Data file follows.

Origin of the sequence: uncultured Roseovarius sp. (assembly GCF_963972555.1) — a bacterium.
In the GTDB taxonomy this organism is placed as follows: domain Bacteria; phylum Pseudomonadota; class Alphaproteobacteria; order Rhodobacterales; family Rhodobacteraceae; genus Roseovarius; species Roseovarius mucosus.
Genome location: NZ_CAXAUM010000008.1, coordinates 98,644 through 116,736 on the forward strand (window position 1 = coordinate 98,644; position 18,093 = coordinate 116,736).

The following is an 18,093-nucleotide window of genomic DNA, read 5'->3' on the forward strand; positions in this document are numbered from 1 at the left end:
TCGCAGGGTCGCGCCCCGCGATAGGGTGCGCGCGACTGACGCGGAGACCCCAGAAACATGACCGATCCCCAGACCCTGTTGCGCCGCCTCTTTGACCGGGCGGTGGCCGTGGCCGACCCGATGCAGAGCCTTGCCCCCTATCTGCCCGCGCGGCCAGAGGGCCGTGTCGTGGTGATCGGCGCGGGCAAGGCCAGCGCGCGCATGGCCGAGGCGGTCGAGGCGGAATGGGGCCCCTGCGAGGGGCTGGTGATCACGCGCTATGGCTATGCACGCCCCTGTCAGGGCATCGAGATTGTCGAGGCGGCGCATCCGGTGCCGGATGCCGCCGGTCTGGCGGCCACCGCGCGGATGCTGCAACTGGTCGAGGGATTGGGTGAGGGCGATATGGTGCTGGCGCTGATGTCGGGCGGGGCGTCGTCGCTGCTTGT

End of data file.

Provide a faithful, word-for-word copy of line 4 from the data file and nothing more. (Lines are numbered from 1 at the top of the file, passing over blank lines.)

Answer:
The following is an 18,093-nucleotide window of genomic DNA, read 5'->3' on the forward strand; positions in this document are numbered from 1 at the left end: